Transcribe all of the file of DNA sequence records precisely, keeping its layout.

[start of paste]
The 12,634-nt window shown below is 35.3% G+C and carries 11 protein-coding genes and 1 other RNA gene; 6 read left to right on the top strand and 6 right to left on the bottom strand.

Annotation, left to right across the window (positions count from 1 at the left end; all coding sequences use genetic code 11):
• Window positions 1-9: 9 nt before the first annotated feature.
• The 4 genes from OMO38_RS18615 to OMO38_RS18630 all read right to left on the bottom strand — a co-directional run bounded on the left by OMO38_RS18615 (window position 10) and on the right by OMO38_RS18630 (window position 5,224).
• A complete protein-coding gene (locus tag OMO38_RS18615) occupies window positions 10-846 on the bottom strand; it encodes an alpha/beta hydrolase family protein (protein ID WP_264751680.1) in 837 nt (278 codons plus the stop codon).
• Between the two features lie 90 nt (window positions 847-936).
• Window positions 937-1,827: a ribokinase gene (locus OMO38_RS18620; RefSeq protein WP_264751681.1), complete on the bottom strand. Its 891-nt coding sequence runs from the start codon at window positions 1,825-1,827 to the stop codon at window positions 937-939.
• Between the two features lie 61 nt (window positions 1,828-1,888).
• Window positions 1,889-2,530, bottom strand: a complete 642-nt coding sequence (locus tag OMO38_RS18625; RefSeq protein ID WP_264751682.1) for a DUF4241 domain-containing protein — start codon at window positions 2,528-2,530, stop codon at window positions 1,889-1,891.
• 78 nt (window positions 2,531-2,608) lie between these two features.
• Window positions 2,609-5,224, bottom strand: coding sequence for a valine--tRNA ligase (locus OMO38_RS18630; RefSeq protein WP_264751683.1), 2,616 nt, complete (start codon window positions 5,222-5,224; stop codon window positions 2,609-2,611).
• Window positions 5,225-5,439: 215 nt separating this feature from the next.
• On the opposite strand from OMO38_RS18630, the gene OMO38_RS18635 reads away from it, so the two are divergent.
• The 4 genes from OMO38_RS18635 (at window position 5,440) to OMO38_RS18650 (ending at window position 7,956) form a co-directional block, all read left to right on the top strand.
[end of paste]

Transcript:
The 12,634-nt window shown below is 35.3% G+C and carries 11 protein-coding genes and 1 other RNA gene; 6 read left to right on the top strand and 6 right to left on the bottom strand.

Annotation, left to right across the window (positions count from 1 at the left end; all coding sequences use genetic code 11):
• Window positions 1-9: 9 nt before the first annotated feature.
• The 4 genes from OMO38_RS18615 to OMO38_RS18630 all read right to left on the bottom strand — a co-directional run bounded on the left by OMO38_RS18615 (window position 10) and on the right by OMO38_RS18630 (window position 5,224).
• A complete protein-coding gene (locus tag OMO38_RS18615) occupies window positions 10-846 on the bottom strand; it encodes an alpha/beta hydrolase family protein (protein ID WP_264751680.1) in 837 nt (278 codons plus the stop codon).
• Between the two features lie 90 nt (window positions 847-936).
• Window positions 937-1,827: a ribokinase gene (locus OMO38_RS18620; RefSeq protein WP_264751681.1), complete on the bottom strand. Its 891-nt coding sequence runs from the start codon at window positions 1,825-1,827 to the stop codon at window positions 937-939.
• Between the two features lie 61 nt (window positions 1,828-1,888).
• Window positions 1,889-2,530, bottom strand: a complete 642-nt coding sequence (locus tag OMO38_RS18625; RefSeq protein ID WP_264751682.1) for a DUF4241 domain-containing protein — start codon at window positions 2,528-2,530, stop codon at window positions 1,889-1,891.
• 78 nt (window positions 2,531-2,608) lie between these two features.
• Window positions 2,609-5,224, bottom strand: coding sequence for a valine--tRNA ligase (locus OMO38_RS18630; RefSeq protein WP_264751683.1), 2,616 nt, complete (start codon window positions 5,222-5,224; stop codon window positions 2,609-2,611).
• Window positions 5,225-5,439: 215 nt separating this feature from the next.
• On the opposite strand from OMO38_RS18630, the gene OMO38_RS18635 reads away from it, so the two are divergent.
• The 4 genes from OMO38_RS18635 (at window position 5,440) to OMO38_RS18650 (ending at window position 7,956) form a co-directional block, all read left to right on the top strand.